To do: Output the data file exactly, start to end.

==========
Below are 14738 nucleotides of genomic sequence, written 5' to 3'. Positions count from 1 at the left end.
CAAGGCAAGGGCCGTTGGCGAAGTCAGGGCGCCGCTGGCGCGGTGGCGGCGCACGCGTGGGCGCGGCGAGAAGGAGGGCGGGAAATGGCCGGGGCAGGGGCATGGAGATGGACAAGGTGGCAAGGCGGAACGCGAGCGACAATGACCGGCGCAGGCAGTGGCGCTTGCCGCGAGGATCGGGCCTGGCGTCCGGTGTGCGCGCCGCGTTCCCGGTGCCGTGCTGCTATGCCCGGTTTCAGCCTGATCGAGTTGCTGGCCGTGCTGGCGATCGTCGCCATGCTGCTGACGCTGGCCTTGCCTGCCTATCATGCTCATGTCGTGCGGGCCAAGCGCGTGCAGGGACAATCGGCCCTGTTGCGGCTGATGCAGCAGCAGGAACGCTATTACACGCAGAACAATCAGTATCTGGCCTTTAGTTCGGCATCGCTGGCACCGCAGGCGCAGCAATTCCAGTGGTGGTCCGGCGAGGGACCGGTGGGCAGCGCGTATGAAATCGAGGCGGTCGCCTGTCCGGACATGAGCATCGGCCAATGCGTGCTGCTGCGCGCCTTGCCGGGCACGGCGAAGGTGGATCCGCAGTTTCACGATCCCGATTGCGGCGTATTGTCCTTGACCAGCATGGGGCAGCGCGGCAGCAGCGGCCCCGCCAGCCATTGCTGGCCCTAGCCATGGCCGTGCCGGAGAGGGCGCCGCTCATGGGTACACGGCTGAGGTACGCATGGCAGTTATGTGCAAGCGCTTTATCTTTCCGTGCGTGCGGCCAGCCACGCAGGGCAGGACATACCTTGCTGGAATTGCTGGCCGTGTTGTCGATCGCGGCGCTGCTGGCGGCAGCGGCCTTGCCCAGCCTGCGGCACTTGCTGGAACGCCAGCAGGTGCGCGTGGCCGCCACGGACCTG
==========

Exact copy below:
Below are 14738 nucleotides of genomic sequence, written 5' to 3'. Positions count from 1 at the left end.
CAAGGCAAGGGCCGTTGGCGAAGTCAGGGCGCCGCTGGCGCGGTGGCGGCGCACGCGTGGGCGCGGCGAGAAGGAGGGCGGGAAATGGCCGGGGCAGGGGCATGGAGATGGACAAGGTGGCAAGGCGGAACGCGAGCGACAATGACCGGCGCAGGCAGTGGCGCTTGCCGCGAGGATCGGGCCTGGCGTCCGGTGTGCGCGCCGCGTTCCCGGTGCCGTGCTGCTATGCCCGGTTTCAGCCTGATCGAGTTGCTGGCCGTGCTGGCGATCGTCGCCATGCTGCTGACGCTGGCCTTGCCTGCCTATCATGCTCATGTCGTGCGGGCCAAGCGCGTGCAGGGACAATCGGCCCTGTTGCGGCTGATGCAGCAGCAGGAACGCTATTACACGCAGAACAATCAGTATCTGGCCTTTAGTTCGGCATCGCTGGCACCGCAGGCGCAGCAATTCCAGTGGTGGTCCGGCGAGGGACCGGTGGGCAGCGCGTATGAAATCGAGGCGGTCGCCTGTCCGGACATGAGCATCGGCCAATGCGTGCTGCTGCGCGCCTTGCCGGGCACGGCGAAGGTGGATCCGCAGTTTCACGATCCCGATTGCGGCGTATTGTCCTTGACCAGCATGGGGCAGCGCGGCAGCAGCGGCCCCGCCAGCCATTGCTGGCCCTAGCCATGGCCGTGCCGGAGAGGGCGCCGCTCATGGGTACACGGCTGAGGTACGCATGGCAGTTATGTGCAAGCGCTTTATCTTTCCGTGCGTGCGGCCAGCCACGCAGGGCAGGACATACCTTGCTGGAATTGCTGGCCGTGTTGTCGATCGCGGCGCTGCTGGCGGCAGCGGCCTTGCCCAGCCTGCGGCACTTGCTGGAACGCCAGCAGGTGCGCGTGGCCGCCACGGACCTG